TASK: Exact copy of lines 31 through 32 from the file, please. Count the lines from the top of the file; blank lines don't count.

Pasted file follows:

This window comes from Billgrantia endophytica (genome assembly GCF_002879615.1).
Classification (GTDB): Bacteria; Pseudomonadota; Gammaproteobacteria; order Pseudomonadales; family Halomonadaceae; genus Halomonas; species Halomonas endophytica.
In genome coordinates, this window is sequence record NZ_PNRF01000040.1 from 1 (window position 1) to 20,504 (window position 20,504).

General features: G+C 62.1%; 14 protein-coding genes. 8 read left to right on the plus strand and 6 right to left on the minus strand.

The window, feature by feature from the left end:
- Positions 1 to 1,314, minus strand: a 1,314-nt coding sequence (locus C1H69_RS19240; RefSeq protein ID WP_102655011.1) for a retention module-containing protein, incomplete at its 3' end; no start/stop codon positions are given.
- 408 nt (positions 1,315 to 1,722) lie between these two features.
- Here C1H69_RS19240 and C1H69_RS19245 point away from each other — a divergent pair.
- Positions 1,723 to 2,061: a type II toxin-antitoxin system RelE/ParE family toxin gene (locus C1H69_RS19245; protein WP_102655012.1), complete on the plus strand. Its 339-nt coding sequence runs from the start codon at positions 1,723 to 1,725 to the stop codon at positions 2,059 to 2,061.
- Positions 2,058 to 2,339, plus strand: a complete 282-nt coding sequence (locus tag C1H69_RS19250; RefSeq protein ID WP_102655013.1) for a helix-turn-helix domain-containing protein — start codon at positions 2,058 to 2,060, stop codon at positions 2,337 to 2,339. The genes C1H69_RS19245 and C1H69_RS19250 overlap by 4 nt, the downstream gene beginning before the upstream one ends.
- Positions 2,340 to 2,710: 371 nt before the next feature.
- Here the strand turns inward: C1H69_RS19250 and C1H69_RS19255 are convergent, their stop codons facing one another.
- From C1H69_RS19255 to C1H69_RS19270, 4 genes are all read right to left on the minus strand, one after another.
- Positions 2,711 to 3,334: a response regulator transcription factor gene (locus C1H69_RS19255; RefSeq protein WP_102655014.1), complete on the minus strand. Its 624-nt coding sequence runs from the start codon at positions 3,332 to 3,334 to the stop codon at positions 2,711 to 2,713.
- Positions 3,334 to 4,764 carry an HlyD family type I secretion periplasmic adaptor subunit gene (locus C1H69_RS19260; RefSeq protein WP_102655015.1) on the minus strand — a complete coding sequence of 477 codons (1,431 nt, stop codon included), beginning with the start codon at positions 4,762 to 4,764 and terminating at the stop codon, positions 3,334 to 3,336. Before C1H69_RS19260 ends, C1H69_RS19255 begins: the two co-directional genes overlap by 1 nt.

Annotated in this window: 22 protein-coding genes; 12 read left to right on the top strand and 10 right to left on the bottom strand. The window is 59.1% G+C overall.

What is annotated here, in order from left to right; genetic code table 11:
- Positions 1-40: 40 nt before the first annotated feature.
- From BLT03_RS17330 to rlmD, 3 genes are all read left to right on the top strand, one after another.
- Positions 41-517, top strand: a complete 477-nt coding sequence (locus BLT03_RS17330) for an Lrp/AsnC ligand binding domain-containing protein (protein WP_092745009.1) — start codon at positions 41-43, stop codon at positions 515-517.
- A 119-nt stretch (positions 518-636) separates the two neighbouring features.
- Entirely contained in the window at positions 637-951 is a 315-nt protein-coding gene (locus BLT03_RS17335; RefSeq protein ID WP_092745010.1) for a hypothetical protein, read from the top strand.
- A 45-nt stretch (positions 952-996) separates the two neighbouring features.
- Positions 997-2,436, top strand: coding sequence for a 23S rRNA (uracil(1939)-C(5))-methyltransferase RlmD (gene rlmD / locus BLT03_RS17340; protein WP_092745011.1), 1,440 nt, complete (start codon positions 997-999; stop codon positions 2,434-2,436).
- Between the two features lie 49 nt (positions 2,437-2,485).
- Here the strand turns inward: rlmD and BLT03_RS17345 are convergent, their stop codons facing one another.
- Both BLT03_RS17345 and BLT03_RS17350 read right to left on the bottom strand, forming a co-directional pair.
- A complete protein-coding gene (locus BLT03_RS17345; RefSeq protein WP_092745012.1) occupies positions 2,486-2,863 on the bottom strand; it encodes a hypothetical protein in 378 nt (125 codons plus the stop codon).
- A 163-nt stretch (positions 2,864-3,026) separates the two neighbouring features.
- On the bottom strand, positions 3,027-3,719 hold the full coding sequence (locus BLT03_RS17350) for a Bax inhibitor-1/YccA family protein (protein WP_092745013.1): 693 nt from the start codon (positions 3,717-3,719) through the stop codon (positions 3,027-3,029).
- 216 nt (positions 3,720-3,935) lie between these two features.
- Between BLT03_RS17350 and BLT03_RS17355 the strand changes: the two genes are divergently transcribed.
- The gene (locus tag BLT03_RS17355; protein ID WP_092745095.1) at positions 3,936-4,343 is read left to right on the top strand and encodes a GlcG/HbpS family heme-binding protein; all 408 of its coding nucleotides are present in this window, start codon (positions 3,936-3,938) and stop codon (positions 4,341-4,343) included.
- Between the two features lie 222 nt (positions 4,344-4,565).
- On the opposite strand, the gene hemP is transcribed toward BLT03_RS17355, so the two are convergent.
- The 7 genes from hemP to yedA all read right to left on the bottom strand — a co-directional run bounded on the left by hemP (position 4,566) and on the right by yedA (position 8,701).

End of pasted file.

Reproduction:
- 216 nt (positions 3,720-3,935) lie between these two features.
- Between BLT03_RS17350 and BLT03_RS17355 the strand changes: the two genes are divergently transcribed.